“We expect to see the use of digital twins for scenario planning and training to increase as more agencies adopt digital twins into their practice. For example, users in other industries ‘embed’ processes into their digital twins, which can be used for scenario training of field workers before they enter the field. Although this isn’t happening in large scale in the transit world yet, it will become a key use of digital twins in the future,” said Bentley.

Strukton Rail

Willow Rail, powered by Strukton, provides predictive, actionable insight into operations including passenger transport and supply chain. Strukton Rail North America says this insight can be used to run operational scenarios that can be used for training and improved network management.

Strukton points to thyssenkrupp, which is using Willow Twin to create a digitalized virtual model of the physical building at its Innovation Test Tower in Rottweil, Germany. Strukton notes that this is being used to revolutionize the way buildings are maintained, as well as enhance the experience of tenants and visitors.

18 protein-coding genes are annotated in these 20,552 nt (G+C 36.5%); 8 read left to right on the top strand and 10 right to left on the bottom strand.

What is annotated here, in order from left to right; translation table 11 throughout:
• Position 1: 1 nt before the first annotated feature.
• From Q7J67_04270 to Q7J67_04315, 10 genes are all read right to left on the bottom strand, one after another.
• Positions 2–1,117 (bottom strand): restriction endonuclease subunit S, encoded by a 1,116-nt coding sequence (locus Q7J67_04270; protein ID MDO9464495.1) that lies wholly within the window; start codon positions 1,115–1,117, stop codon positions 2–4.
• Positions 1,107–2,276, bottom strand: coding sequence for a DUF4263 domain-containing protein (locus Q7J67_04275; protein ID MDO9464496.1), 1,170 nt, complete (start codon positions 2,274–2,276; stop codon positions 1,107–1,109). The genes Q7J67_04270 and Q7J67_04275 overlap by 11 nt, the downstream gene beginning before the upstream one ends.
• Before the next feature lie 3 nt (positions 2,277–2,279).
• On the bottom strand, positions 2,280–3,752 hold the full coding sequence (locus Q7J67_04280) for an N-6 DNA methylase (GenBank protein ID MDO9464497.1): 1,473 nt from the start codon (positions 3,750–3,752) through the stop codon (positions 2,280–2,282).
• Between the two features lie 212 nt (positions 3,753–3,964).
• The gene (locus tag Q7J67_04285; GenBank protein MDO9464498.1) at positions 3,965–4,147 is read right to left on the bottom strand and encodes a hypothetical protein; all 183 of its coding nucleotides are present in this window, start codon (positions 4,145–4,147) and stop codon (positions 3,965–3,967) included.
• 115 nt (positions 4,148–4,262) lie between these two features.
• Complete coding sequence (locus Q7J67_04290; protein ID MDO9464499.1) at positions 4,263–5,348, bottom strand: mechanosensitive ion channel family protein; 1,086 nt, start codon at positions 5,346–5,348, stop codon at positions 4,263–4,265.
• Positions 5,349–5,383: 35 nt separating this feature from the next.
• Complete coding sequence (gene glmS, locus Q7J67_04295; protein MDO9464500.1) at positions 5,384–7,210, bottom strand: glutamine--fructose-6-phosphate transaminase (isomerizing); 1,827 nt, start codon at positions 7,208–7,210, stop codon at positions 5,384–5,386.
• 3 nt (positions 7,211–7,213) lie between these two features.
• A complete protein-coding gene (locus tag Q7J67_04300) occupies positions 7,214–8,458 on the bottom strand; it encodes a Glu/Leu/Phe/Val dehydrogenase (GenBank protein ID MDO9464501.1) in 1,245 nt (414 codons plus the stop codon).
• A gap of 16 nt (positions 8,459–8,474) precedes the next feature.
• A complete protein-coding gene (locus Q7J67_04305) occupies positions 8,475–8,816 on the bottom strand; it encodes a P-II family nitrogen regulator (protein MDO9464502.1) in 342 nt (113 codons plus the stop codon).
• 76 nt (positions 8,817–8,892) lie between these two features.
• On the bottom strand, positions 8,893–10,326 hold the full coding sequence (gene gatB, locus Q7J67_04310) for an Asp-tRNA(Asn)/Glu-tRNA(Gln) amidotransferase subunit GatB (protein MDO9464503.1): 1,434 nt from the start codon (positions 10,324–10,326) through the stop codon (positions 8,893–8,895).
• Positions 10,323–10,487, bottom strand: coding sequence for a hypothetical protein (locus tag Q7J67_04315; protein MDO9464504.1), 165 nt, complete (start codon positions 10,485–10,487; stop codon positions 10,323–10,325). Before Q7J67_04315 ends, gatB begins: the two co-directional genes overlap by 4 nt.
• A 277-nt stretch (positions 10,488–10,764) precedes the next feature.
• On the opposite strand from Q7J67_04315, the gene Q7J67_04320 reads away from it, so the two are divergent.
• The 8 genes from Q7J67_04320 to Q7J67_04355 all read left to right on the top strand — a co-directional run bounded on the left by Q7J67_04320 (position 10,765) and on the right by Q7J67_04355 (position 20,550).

“thyssenkrupp is also using digital twins to model scenarios and responses to these scenarios, such as emergency responses within the building and testing mass evacuation. It is possible to take learnings from organizations, such as thyssenkrupp, and apply them to other industries, such as rail and infrastructure. Rail operators can run scenarios to test new ideas in a multitude of environments – before investing and without tampering with physical items in the supply chain. They can also use digital twins to run scenarios such as faults, train derailing, peaks in demand or emergency situations to help resolve the scenario in the most safe and efficient way,” Strukton explained.